Tennis Elbow

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Tennis Elbow Relief

How do you know if you have Tennis elbow?

The usual sign of tennis elbow is pain on the outside of the elbow which then travels down the forearm.  The pain is often dull and intermittent.  Doing things with your hand and wrist usually make the condition worse.  You may also find it difficult lifting or grasping things, or unscrewing a lid to a container.  

What is Tennis elbow and how does it develop?

Tennis elbow (lateral epicondylitis) is a condition that causes pain and tenderness around the outside of the elbow.  It is caused by overusing the muscles and tendons of the forearm near the elbow joint, so you don’t need to be sporty to develop tennis elbow.  In fact, only about 5% of people who develop tennis elbow actually play tennis.  A wide range of people are at risk of getting Tennis elbow.  Musicians can develop it, such as violinists, but people also develop it doing the decorating or gardening. You can even get it using a computer keyboard and mouse.

The current medical advice is to rest your elbow and use a cold compress.  You might also take a paracetamol or an anti-inflammatory.  If the symptoms persist, some people go on to have corticosteroid injections, physiotherapy, and even surgery.  According to the NHS, cases of tennis elbow can take up to 2 years to recover.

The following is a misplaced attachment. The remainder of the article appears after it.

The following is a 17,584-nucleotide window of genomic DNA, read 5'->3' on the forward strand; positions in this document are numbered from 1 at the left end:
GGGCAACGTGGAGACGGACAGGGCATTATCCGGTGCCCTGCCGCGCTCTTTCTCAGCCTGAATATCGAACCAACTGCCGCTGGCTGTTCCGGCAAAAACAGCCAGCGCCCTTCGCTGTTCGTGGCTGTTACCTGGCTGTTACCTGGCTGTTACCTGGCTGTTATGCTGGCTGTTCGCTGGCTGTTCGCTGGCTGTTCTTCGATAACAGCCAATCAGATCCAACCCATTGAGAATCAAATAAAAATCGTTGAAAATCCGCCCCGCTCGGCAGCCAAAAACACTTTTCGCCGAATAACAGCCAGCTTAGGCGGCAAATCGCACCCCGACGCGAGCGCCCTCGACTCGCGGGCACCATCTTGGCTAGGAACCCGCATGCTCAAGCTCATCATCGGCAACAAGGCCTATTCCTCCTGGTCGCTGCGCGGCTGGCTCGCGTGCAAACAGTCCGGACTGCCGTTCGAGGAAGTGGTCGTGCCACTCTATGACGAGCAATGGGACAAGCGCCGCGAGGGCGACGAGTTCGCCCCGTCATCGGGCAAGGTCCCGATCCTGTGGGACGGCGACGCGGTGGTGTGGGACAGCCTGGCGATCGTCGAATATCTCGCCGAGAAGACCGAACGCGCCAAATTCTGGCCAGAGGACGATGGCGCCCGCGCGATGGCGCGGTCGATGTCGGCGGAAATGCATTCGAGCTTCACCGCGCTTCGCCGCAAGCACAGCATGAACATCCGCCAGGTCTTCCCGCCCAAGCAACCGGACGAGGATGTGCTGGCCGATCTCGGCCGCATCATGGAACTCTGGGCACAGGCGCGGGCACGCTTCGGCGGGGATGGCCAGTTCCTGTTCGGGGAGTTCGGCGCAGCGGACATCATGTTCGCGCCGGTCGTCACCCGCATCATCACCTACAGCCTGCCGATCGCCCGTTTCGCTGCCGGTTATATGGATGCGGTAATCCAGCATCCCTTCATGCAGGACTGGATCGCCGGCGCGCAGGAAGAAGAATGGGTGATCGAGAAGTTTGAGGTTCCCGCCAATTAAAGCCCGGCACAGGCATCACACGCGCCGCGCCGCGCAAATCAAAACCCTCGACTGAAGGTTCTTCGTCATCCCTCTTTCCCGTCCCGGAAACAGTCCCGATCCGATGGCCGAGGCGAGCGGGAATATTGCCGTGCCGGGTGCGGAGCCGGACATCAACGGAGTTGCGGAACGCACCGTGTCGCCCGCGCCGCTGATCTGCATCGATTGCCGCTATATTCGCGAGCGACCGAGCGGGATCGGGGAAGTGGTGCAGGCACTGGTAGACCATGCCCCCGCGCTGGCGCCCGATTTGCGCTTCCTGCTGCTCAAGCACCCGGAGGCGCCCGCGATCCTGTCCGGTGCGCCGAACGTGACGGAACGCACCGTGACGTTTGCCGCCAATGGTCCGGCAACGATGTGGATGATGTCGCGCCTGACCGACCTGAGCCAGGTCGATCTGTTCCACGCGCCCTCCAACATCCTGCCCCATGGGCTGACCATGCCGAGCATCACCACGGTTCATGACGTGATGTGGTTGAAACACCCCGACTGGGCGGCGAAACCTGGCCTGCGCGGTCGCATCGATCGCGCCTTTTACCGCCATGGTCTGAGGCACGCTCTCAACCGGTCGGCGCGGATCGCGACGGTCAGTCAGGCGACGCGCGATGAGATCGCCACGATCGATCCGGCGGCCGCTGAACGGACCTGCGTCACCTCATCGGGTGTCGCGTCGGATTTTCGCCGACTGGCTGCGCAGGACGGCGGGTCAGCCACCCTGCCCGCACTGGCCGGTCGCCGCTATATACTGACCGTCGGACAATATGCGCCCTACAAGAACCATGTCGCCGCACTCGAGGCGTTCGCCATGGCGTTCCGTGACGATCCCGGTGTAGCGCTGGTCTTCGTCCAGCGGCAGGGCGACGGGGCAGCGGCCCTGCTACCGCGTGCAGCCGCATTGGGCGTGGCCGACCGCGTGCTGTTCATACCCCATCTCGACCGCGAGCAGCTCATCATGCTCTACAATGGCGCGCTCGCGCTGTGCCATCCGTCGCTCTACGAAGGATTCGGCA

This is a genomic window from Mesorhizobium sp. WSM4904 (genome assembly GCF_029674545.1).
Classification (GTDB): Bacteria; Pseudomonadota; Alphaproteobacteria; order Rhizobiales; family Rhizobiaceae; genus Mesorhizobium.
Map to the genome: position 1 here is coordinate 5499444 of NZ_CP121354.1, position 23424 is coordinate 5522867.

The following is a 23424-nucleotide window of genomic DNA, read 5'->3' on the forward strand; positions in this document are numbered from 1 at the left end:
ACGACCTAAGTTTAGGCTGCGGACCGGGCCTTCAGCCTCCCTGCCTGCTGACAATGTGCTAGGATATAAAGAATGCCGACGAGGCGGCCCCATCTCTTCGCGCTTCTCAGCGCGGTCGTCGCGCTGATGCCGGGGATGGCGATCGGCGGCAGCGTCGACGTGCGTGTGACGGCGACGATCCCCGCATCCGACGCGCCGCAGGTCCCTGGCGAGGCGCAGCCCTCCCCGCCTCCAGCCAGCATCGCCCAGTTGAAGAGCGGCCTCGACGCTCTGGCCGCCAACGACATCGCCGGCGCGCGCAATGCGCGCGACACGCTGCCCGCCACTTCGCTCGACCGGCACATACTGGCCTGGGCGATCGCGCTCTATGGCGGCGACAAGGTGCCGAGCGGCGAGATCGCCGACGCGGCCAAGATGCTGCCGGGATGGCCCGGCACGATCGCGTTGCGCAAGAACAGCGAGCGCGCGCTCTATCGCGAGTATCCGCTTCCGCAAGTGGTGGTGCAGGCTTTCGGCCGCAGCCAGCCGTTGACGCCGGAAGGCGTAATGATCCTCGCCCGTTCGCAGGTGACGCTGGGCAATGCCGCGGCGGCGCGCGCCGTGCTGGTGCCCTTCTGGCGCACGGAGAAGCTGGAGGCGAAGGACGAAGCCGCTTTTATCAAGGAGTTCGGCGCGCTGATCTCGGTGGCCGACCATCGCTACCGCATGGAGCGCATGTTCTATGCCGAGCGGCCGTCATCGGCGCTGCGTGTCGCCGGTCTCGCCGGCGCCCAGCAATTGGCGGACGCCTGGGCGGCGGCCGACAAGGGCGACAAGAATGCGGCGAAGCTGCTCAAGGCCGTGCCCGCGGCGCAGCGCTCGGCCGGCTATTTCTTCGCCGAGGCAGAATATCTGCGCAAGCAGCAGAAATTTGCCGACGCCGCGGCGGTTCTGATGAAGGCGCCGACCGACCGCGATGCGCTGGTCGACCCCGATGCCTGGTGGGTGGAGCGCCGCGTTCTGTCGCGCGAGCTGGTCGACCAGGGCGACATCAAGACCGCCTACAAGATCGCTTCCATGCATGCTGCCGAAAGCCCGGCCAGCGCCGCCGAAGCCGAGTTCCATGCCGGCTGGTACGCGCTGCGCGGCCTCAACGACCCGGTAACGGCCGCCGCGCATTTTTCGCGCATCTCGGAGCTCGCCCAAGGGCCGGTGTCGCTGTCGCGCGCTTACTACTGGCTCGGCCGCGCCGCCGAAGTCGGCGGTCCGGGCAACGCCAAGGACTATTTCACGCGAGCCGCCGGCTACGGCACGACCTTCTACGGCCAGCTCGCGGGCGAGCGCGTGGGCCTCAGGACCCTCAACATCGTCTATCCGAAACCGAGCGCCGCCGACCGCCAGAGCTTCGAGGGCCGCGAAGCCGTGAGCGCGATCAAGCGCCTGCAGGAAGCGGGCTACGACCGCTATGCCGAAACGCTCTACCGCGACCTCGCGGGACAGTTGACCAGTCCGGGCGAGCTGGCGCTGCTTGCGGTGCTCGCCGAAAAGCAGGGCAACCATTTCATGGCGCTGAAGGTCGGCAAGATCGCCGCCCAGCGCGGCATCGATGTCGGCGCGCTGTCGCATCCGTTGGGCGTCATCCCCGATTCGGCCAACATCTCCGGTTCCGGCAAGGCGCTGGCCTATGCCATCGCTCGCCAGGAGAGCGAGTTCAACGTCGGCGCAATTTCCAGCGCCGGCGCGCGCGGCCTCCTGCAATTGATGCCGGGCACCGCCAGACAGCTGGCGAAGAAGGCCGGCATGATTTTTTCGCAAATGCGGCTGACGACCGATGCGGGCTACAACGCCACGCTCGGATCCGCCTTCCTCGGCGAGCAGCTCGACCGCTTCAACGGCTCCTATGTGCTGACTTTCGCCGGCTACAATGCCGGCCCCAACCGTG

How can Acupuncture help?

From the perspective of Traditional Chinese Medicine, pain occurs when Qi circulation is blocked. It also can be caused by disorders in the internal organs and disturbance of the channels. However. there are many factors that may lead to pain.

In general, acupuncture is believed to stimulate the nervous system and cause the release of neurochemical messenger molecules. The resulting biochemical changes influence the body’s homeostatic mechanisms, thus promoting physical and emotional well-being. Stimulation of certain acupuncture points has been shown to affect areas of the brain that are known to reduce sensitivity to pain and stress, as well as promoting relaxation and deactivating the ‘analytical’ brain, which is responsible for anxiety (Wu 1999).

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